But then this brings me to another issue: integration vs. assimilation. There are vast differences between the U.S. and Denmark in this area. I think that if Denmark wants to make itself more attractive to foreigners, it needs to adopt more positive attitudes towards different ways of doing things. I’m sure you have noticed that conformity is a virtue in Denmark.

        Of course we can’t superimpose our ideas about everything American onto Denmark, but I don’t think that these ideas are necessarily solely American. To call it that is just an excuse to dismiss another opportunity to discuss how to build the new Denmark. Denmark is on the cusp of a new era. The question is, what do Danes want Denmark to look like? I think that it would be helpful for Danes to look into their perceptions of citizenship and living in a multicultural society and think about if it’s working for Denmark as a whole. From what I gather, there are many Danes who would like Denmark to be more of a global player and like the idea of Denmark being an open society, but I think that there are a lot of roadblocks and contradictions.

      • brunsonw says:

        Dear Eva,

        I feel the same way about referring to myself as an African American. I’ve had several discussions in trying to explain to Danes with why I refer to myself as an African American as many view it as wanting to separate myself. I can only understand this in light of Danish conformity.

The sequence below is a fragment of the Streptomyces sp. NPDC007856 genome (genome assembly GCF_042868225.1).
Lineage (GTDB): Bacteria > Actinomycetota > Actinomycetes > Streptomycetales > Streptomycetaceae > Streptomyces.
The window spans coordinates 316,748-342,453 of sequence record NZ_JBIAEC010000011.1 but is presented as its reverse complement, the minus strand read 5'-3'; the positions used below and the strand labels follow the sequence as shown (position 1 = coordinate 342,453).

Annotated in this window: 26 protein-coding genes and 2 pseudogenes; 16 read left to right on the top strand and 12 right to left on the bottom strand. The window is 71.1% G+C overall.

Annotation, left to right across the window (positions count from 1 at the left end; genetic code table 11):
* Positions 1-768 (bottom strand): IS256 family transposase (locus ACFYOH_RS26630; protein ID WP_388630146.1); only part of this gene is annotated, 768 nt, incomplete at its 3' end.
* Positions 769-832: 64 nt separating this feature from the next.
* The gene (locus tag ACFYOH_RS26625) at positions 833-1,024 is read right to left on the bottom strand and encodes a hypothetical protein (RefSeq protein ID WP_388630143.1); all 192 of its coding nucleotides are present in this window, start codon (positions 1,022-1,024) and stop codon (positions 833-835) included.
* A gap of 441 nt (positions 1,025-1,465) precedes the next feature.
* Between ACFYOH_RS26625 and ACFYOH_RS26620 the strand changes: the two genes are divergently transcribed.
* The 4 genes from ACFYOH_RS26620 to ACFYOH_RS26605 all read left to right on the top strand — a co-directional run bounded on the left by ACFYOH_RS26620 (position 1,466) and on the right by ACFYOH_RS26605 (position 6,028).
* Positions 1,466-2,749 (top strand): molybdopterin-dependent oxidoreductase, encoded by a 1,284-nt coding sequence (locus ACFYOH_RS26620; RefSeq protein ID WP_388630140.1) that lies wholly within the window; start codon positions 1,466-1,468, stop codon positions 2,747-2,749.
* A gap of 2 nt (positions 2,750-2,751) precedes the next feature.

After living in Denmark for the past year, it was truly both a challenge and an eye-opener to aspects of the American life that I either took for granted or was not aware fully aware of. I totally agree that Denmark is on the cusp of a new era. However, if there is to be true change or if Denmark wants to uphold its progressive identity, both minority populations and Danes will have to start speaking out and not being afraid to face the possibility of a more culturally diverse Denmark. On the other hand, it’s difficult when minority populations begin to speak out b/c they are viewed as complaining too much or faced with comments such as if you don’t like it, then go back to your own country. It always fascinates me how people in a democratic society love to say that they have freedom of speech but as soon as someone begins to exercise that fundamental right, they are told to remain silent.